Career Choices for Teens - Tip 2, Play to your Strengths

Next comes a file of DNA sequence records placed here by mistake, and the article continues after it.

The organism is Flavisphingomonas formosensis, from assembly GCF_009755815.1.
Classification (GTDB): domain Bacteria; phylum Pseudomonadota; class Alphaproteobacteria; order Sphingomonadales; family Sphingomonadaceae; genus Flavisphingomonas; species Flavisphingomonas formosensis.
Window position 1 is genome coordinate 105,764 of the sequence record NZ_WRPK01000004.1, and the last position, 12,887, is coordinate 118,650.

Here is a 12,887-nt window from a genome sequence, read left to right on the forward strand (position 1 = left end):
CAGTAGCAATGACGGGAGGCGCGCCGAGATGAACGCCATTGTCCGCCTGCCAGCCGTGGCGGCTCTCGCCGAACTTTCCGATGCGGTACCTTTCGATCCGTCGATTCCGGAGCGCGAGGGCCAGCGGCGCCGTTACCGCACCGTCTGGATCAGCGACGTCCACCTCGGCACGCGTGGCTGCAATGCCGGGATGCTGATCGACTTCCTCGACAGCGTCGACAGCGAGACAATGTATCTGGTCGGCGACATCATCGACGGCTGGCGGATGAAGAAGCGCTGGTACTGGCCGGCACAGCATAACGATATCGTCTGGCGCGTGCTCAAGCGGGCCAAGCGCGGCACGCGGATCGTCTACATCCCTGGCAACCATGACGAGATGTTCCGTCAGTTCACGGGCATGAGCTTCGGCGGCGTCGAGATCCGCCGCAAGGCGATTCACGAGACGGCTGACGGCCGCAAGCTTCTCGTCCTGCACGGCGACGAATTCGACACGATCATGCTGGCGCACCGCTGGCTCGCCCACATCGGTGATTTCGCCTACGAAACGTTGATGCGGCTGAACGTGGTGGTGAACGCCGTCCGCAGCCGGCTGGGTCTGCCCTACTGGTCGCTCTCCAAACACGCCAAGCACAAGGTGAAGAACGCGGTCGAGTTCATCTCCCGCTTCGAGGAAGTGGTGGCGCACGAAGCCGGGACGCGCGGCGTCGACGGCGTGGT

(0.50) Playing to your strengths. What do you think this means? What it means is find out what you’re good at. And do what you’re good at. How many of you have had this experience: you come home from school with your report and guess what, you’ve got an A for history, and you’ve got a B for English, but you also got a D for biology and an E for accountancy. What do your parents say? They probably say that you need to work more on your biology and accountancy, right? They may even send you to extra lessons. While it’s important for you to work hard and do well in all of your subjects in school, playing to your strengths is about finding out what subjects you’re good at, the subjects that you’re passionate about, and then the ones that you’ve enjoyed the most. So if biology and accounting are not your thing, and clearly you’re great at English and history, then concentrate on the careers where English and history are important. Don’t go and do the accounting degree even if your father wants you to do it. Go and do the English and history degree. Tiger Woods started playing golf when he was 4 years old and his parents didn’t say to him, when he was 12 “wow Tiger, you’re so good at golf, you’re such a good sportsman, maybe you should also try basketball.” No, he was so good at golf so he focused on the golf and now he is the best golfer in the world. Some of you may already know what you’re good at. And some of you are still discovering what you’re good at and that’s what your teens and twenties is all about. (2.19)